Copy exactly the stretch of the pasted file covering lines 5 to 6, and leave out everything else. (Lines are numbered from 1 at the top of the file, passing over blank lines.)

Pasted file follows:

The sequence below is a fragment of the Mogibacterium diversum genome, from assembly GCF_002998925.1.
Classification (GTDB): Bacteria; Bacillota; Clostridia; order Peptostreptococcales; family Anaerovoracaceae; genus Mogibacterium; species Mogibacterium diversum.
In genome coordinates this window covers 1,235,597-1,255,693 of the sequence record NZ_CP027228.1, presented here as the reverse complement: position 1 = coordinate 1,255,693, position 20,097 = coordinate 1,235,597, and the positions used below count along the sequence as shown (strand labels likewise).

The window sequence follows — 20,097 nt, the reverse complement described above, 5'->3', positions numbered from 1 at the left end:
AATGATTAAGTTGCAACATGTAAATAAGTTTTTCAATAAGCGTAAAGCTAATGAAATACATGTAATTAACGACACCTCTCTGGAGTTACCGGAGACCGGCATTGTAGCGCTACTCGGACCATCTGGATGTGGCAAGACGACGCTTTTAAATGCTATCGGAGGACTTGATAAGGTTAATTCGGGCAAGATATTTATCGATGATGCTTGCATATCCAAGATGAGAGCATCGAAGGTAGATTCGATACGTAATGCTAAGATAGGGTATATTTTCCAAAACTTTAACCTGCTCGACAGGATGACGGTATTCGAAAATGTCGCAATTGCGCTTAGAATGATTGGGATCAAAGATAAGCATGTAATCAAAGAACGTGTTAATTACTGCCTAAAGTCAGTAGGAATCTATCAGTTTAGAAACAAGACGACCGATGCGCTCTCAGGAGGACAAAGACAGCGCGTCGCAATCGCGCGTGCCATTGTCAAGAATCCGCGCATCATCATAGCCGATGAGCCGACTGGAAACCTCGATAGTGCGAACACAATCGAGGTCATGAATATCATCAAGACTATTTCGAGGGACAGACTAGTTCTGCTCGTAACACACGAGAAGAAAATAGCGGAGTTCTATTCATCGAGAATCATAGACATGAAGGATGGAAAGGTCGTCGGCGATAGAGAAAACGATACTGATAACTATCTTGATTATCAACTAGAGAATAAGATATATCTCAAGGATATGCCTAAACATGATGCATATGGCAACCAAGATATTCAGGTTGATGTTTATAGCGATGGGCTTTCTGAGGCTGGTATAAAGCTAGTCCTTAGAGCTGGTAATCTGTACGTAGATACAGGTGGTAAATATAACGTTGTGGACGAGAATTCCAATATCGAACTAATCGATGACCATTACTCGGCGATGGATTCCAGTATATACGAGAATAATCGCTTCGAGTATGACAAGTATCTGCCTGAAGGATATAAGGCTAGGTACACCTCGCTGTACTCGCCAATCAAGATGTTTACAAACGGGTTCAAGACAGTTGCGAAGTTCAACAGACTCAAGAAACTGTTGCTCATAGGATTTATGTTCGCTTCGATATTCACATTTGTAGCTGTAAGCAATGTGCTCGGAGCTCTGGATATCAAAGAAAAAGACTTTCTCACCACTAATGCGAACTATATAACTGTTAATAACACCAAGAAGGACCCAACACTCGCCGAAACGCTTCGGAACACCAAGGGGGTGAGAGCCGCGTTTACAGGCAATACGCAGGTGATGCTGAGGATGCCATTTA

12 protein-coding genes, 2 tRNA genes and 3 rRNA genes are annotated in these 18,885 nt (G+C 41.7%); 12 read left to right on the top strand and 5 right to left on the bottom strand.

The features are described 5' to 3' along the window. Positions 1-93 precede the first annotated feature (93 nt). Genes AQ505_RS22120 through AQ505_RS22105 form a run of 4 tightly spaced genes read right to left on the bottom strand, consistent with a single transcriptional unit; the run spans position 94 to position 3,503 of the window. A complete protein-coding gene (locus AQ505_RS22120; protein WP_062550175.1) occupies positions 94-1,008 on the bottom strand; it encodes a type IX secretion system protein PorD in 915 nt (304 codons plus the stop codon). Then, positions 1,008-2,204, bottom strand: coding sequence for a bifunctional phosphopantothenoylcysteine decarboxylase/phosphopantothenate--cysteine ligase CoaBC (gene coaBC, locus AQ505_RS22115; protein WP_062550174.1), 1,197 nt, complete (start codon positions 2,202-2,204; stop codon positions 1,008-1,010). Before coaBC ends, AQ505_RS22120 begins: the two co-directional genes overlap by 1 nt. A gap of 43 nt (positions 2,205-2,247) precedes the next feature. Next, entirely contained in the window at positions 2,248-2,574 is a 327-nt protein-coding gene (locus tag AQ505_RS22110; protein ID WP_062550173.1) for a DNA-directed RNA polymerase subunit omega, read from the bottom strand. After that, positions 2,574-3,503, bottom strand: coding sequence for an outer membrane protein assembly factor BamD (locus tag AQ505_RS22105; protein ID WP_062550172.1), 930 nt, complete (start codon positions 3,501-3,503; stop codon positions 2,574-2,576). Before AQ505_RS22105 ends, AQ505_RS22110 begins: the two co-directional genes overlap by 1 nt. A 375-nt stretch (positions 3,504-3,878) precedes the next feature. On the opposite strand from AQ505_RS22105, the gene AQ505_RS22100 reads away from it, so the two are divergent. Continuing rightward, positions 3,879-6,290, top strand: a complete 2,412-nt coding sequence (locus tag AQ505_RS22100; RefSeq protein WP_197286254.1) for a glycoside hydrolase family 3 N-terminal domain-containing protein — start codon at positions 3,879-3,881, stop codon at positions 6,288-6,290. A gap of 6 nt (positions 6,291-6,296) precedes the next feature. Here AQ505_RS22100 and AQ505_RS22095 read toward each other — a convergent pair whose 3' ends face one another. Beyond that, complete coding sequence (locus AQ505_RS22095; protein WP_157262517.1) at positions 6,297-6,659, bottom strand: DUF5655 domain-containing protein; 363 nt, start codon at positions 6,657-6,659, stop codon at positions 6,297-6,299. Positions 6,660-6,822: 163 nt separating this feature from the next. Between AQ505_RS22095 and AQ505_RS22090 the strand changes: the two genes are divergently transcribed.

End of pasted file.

AATGATTAAGTTGCAACATGTAAATAAGTTTTTCAATAAGCGTAAAGCTAATGAAATACATGTAATTAACGACACCTCTCTGGAGTTACCGGAGACCGGCATTGTAGCGCTACTCGGACCATCTGGATGTGGCAAGACGACGCTTTTAAATGCTATCGGAGGACTTGATAAGGTTAATTCGGGCAAGATATTTATCGATGATGCTTGCATATCCAAGATGAGAGCATCGAAGGTAGATTCGATACGTAATGCTAAGATAGGGTATATTTTCCAAAACTTTAACCTGCTCGACAGGATGACGGTATTCGAAAATGTCGCAATTGCGCTTAGAATGATTGGGATCAAAGATAAGCATGTAATCAAAGAACGTGTTAATTACTGCCTAAAGTCAGTAGGAATCTATCAGTTTAGAAACAAGACGACCGATGCGCTCTCAGGAGGACAAAGACAGCGCGTCGCAATCGCGCGTGCCATTGTCAAGAATCCGCGCATCATCATAGCCGATGAGCCGACTGGAAACCTCGATAGTGCGAACACAATCGAGGTCATGAATATCATCAAGACTATTTCGAGGGACAGACTAGTTCTGCTCGTAACACACGAGAAGAAAATAGCGGAGTTCTATTCATCGAGAATCATAGACATGAAGGATGGAAAGGTCGTCGGCGATAGAGAAAACGATACTGATAACTATCTTGATTATCAACTAGAGAATAAGATATATCTCAAGGATATGCCTAAACATGATGCATATGGCAACCAAGATATTCAGGTTGATGTTTATAGCGATGGGCTTTCTGAGGCTGGTATAAAGCTAGTCCTTAGAGCTGGTAATCTGTACGTAGATACAGGTGGTAAATATAACGTTGTGGACGAGAATTCCAATATCGAACTAATCGATGACCATTACTCGGCGATGGATTCCAGTATATACGAGAATAATCGCTTCGAGTATGACAAGTATCTGCCTGAAGGATATAAGGCTAGGTACACCTCGCTGTACTCGCCAATCAAGATGTTTACAAACGGGTTCAAGACAGTTGCGAAGTTCAACAGACTCAAGAAACTGTTGCTCATAGGATTTATGTTCGCTTCGATATTCACATTTGTAGCTGTAAGCAATGTGCTCGGAGCTCTGGATATCAAAGAAAAAGACTTTCTCACCACTAATGCGAACTATATAACTGTTAATAACACCAAGAAGGACCCAACACTCGCCGAAACGCTTCGGAACACCAAGGGGGTGAGAGCCGCGTTTACAGGCAATACGCAGGTGATGCTGAGGATGCCATTTA

12 protein-coding genes, 2 tRNA genes and 3 rRNA genes are annotated in these 18,885 nt (G+C 41.7%); 12 read left to right on the top strand and 5 right to left on the bottom strand.